If you’re like me, you spend a lot of time hunched over the keyboard. Anything that makes me more productive is well received. That’s why I am happy to do this review of a nifty tool called Direct Access.
In a nutshell
Direct Access integrates two basic functions into a slick package. First, it’s a text expander. Enter a pre-defined abbreviation and Direct Access will replace that abbreviation with a chunk of text. Second, it’s an application launcher. Enter an abbreviation (such as “goo” for Google), and Direct Access will launch the app.
The software comes with a number of applications pre-configured. And it also has some commonly entered text already set up for you. Everything is easy to customize, and you can add your own text and applications in a flash.
The reason why this works so good is that Direct Access confirms your selections before acting. Whenever the program sees that you’ve entered a recognized abbreviation, it displays the action name. If you press the “confirmation key” (F12 by default), Direct Access will take action.
As you can see at right, the software recognizes “br” as a shortcut for “Best regards,”. But the program won’t automatically insert the text. You have to press F12 first. This prevents “break” from being converted to jibberish.
There are so many cool features in Direct Access that I’m not going to detail them all. But I do want to point out a couple that stand out to me.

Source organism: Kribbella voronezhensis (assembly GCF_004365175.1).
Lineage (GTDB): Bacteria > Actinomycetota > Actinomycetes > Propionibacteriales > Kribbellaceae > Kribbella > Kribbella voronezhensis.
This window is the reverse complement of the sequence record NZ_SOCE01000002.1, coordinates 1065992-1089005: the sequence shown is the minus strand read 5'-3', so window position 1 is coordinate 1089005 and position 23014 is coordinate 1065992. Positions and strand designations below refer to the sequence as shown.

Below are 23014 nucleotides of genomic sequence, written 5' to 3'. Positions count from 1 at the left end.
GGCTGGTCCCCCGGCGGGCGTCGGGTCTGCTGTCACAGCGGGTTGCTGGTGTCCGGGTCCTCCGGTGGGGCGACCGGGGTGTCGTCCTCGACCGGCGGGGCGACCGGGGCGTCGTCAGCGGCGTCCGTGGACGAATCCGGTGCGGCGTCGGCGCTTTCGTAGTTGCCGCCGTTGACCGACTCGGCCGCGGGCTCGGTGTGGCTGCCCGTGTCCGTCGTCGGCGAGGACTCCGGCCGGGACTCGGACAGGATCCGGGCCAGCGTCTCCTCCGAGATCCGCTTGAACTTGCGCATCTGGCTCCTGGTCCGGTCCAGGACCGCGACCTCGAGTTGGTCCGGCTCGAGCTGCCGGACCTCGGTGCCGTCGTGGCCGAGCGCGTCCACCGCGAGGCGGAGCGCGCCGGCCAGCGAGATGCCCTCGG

First, adding new commands is a piece of cake. The main way is to use this handy menu (through Commands > New Command). Just select the type of command you want to create, then follow the simple prompts. You can also create a new text command at any time with the hotkey CTRL + SHIFT + W. Just select some text, press the hotkey, and fill out the dialog box. Easy as pie!
Direct Access also has the powerful ability to customize commands at run-time. A great example is a canned response you use when replying to emails or support requests. You can use variables for something like the recipient’s name. Simply execute the command (by typing the abbreviation), then tell Direct Access the recipient’s name in the pop-up dialog. Now you’ll have something like “Dear Bob, Thanks for the email.” Your canned response looks personal!
As regular readers know, I’ve written a bit about AutoHotkey. I love the idea of text expanders. But AutoHotkey is complicated to setup. Direct Access has the ease of use and customization that many of you need. In fact, AutoHotkey might get un-installed on my machine before long. That’s saying a lot.
[tags]direct access, nagarsoft, autohotkey, text expander, application launcher[/tags]
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